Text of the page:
Like many great works of science fiction, many ideas from Starship Troopers have either come true, or don’t seem too far off. However, I don’t mean technologies, I mean marketing. Starship Troopers came out when the internet was coming into households courtesy of the dial-up modem and AOL. Troopers nails the use of the internet as recruitment propaganda delivery system. Children stomp bugs to do their part in the war effort and Dougie Howser hips us to the best place to shoot a bug. It’s not hard to imagine these as flash games now days. In the real world, the Army even released its own video game, America’s Army, early last decade. I’m guessing the only reason that something like that was not specifically included in Starship Troopers was because of how outrageous that is. The short “Do you want to know more?” propaganda clips between scenes are eerily reminiscent of You Tube videos, which are a source of disinformation and propaganda for each side.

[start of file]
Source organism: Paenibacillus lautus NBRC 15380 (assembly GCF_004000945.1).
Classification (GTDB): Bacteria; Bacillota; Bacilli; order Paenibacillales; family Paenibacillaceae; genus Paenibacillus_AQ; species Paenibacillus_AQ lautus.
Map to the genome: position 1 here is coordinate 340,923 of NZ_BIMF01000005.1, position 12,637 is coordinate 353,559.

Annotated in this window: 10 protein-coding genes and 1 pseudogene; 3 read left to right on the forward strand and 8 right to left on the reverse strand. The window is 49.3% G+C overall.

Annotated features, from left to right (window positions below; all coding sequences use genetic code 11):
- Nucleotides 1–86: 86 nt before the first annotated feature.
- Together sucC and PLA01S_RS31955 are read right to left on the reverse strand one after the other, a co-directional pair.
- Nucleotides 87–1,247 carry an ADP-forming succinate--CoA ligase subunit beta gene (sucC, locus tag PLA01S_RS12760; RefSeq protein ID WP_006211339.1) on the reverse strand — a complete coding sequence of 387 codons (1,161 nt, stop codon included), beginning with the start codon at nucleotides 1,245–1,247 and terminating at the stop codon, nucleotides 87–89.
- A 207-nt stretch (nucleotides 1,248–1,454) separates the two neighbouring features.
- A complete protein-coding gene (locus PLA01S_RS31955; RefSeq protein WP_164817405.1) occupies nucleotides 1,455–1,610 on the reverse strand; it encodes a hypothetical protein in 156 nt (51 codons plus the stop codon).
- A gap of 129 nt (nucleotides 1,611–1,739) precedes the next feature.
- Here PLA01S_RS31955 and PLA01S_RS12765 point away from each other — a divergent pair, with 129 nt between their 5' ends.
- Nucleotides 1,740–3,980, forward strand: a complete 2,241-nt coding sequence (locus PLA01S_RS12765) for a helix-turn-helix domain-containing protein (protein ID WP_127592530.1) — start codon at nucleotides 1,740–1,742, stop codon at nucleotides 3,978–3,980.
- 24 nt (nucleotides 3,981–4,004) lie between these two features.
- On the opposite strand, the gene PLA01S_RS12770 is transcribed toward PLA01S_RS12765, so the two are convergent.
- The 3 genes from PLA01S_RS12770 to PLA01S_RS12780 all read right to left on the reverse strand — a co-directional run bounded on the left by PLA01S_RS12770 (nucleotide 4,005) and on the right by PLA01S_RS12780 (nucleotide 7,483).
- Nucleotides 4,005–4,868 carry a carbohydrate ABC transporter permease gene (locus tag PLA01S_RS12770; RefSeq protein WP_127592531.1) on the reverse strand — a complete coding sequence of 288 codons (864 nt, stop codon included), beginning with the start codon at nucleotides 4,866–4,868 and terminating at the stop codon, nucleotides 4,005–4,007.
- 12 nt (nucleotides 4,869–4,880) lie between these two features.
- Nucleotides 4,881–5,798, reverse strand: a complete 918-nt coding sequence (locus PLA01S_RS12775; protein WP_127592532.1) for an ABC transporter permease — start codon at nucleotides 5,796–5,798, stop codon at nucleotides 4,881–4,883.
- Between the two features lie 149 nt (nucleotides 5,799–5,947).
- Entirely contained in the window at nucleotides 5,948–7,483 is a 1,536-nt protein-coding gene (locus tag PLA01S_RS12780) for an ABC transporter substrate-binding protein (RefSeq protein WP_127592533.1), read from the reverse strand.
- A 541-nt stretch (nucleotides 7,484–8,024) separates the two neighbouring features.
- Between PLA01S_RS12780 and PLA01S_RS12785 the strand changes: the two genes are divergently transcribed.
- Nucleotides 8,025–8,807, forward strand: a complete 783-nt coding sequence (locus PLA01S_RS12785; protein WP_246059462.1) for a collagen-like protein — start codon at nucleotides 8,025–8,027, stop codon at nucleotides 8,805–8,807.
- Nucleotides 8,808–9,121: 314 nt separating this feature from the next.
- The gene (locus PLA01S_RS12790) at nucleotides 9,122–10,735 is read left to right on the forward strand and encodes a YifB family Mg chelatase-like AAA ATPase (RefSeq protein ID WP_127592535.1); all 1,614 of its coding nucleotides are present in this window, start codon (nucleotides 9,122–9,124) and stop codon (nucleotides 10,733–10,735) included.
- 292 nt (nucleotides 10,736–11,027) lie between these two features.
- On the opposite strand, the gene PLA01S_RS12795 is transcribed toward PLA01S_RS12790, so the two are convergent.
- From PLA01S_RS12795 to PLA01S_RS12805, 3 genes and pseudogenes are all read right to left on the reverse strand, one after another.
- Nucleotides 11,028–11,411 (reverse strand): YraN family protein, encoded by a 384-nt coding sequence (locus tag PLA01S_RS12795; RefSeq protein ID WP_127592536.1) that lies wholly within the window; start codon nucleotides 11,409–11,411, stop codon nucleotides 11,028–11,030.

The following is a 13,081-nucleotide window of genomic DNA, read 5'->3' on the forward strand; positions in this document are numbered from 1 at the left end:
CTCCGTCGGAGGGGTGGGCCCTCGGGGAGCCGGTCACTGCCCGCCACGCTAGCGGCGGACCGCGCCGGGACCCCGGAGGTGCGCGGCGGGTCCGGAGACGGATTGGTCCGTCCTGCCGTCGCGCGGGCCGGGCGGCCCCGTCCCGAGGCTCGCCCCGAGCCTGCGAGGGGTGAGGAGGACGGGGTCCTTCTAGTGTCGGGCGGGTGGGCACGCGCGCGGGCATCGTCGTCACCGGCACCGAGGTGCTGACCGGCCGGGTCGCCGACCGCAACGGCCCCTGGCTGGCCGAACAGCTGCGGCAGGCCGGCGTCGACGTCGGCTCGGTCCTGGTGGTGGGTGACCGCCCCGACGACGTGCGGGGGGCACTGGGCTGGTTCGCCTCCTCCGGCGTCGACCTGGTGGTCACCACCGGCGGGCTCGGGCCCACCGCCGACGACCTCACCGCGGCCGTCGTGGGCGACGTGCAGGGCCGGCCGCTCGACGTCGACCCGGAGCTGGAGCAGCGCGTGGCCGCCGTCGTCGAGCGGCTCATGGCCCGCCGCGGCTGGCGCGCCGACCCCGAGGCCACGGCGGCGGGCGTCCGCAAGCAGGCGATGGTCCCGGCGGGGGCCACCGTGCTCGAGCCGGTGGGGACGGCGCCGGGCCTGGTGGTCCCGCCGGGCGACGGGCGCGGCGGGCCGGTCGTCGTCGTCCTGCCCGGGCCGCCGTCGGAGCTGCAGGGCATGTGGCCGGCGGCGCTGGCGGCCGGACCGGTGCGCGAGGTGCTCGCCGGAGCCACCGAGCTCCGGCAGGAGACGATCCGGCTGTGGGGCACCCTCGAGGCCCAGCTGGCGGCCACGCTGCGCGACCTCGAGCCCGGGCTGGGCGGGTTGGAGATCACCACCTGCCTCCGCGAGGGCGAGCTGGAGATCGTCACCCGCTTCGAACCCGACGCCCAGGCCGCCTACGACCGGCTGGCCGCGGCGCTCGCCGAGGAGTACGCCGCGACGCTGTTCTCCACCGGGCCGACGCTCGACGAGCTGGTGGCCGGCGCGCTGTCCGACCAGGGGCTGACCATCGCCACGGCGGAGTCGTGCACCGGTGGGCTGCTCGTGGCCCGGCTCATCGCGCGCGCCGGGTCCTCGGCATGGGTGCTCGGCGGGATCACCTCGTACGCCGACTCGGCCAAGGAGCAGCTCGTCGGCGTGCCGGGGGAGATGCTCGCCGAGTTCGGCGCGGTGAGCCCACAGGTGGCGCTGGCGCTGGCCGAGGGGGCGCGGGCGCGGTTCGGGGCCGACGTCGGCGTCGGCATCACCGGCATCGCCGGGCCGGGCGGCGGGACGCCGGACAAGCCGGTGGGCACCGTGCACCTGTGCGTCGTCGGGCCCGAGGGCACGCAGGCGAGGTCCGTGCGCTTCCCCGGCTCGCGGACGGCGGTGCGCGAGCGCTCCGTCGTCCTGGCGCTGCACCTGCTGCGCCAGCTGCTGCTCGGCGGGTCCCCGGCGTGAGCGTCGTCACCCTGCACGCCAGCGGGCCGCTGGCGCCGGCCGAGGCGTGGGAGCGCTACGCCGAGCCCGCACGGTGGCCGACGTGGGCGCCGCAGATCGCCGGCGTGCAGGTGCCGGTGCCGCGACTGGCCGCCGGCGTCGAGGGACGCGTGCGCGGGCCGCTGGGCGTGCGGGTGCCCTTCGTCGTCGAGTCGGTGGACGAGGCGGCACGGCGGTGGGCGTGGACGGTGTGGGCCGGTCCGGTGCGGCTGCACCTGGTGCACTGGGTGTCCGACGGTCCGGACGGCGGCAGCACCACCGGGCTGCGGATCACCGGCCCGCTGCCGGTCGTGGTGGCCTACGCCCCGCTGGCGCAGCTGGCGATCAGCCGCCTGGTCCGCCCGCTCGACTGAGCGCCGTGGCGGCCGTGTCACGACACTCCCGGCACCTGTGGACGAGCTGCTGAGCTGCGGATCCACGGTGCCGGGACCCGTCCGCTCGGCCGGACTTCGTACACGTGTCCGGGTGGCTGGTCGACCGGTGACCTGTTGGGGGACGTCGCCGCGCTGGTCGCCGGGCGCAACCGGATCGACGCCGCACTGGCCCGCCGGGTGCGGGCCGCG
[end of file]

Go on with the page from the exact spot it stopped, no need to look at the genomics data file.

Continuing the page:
Beyond using new media as propaganda in the movie, if Starship Troopers was released unchanged today, it would be viewed as an incredibly subversive commentary on the war on terror. The bug meteor attack on Buenas Aires seems to be completely unprovoked and more like a terrorist attack then the first move towards possible colonization. The Ft. Joe Smith sequence is notable for its really strange and antiquated characterizations of Mormon settlers being slaughtered by the bugs, a latter day stand-ins for Native Americans. The most troubling revelation is that the Troopers are positively shocked to find out that some bugs are capable of thought. They search out the ludicrously yonic brain-bug behind enemy lines hiding in a cave. All these events are punctuated by an undercurrent of bravado Americanism that seems even more ridiculous in the face of such an alien enemy, “I need a new sergeant, you’re it until you’re dead… or I find someone better.” “What do you get when you shoot a nuke down a bug hole? A bunch of dead bugs.” Starship Troopers is brain dead, ridiculous, and has gratuitous gore and nudity. It’s also the most intelligent war satire since MASH.